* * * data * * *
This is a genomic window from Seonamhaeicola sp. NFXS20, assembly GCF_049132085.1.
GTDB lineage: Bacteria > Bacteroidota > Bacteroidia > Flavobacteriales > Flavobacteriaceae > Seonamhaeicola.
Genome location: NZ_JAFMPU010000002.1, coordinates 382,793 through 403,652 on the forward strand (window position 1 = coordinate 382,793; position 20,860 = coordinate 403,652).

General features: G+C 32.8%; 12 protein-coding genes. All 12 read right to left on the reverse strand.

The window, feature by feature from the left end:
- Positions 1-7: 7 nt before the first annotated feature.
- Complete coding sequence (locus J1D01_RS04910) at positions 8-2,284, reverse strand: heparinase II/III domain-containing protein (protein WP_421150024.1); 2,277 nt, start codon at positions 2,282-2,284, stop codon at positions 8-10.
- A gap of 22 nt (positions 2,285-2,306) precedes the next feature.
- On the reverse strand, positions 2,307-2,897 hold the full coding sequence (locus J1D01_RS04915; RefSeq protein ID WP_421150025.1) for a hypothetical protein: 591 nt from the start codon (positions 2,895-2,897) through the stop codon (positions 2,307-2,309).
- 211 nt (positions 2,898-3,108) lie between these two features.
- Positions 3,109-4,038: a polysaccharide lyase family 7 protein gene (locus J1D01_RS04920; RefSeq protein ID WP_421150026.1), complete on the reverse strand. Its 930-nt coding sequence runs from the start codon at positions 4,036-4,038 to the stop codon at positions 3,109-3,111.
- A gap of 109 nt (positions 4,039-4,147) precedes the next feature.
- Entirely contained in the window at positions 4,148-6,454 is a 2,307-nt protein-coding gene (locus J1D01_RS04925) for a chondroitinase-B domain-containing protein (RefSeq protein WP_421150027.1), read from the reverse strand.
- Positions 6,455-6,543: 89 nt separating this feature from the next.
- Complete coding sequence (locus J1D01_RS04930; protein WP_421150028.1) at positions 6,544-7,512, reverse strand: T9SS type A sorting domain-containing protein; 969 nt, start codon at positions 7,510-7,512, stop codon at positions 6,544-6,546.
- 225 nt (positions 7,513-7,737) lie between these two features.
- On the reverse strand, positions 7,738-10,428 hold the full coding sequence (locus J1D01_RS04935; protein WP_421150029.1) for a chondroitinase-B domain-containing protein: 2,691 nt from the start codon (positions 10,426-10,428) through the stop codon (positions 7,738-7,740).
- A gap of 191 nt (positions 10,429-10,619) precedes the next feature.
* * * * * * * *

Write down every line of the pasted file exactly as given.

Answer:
This is a genomic window from Seonamhaeicola sp. NFXS20, assembly GCF_049132085.1.
GTDB lineage: Bacteria > Bacteroidota > Bacteroidia > Flavobacteriales > Flavobacteriaceae > Seonamhaeicola.
Genome location: NZ_JAFMPU010000002.1, coordinates 382,793 through 403,652 on the forward strand (window position 1 = coordinate 382,793; position 20,860 = coordinate 403,652).

General features: G+C 32.8%; 12 protein-coding genes. All 12 read right to left on the reverse strand.

The window, feature by feature from the left end:
- Positions 1-7: 7 nt before the first annotated feature.
- Complete coding sequence (locus J1D01_RS04910) at positions 8-2,284, reverse strand: heparinase II/III domain-containing protein (protein WP_421150024.1); 2,277 nt, start codon at positions 2,282-2,284, stop codon at positions 8-10.
- A gap of 22 nt (positions 2,285-2,306) precedes the next feature.
- On the reverse strand, positions 2,307-2,897 hold the full coding sequence (locus J1D01_RS04915; RefSeq protein ID WP_421150025.1) for a hypothetical protein: 591 nt from the start codon (positions 2,895-2,897) through the stop codon (positions 2,307-2,309).
- 211 nt (positions 2,898-3,108) lie between these two features.
- Positions 3,109-4,038: a polysaccharide lyase family 7 protein gene (locus J1D01_RS04920; RefSeq protein ID WP_421150026.1), complete on the reverse strand. Its 930-nt coding sequence runs from the start codon at positions 4,036-4,038 to the stop codon at positions 3,109-3,111.
- A gap of 109 nt (positions 4,039-4,147) precedes the next feature.
- Entirely contained in the window at positions 4,148-6,454 is a 2,307-nt protein-coding gene (locus J1D01_RS04925) for a chondroitinase-B domain-containing protein (RefSeq protein WP_421150027.1), read from the reverse strand.
- Positions 6,455-6,543: 89 nt separating this feature from the next.
- Complete coding sequence (locus J1D01_RS04930; protein WP_421150028.1) at positions 6,544-7,512, reverse strand: T9SS type A sorting domain-containing protein; 969 nt, start codon at positions 7,510-7,512, stop codon at positions 6,544-6,546.
- 225 nt (positions 7,513-7,737) lie between these two features.
- On the reverse strand, positions 7,738-10,428 hold the full coding sequence (locus J1D01_RS04935; protein WP_421150029.1) for a chondroitinase-B domain-containing protein: 2,691 nt from the start codon (positions 10,426-10,428) through the stop codon (positions 7,738-7,740).
- A gap of 191 nt (positions 10,429-10,619) precedes the next feature.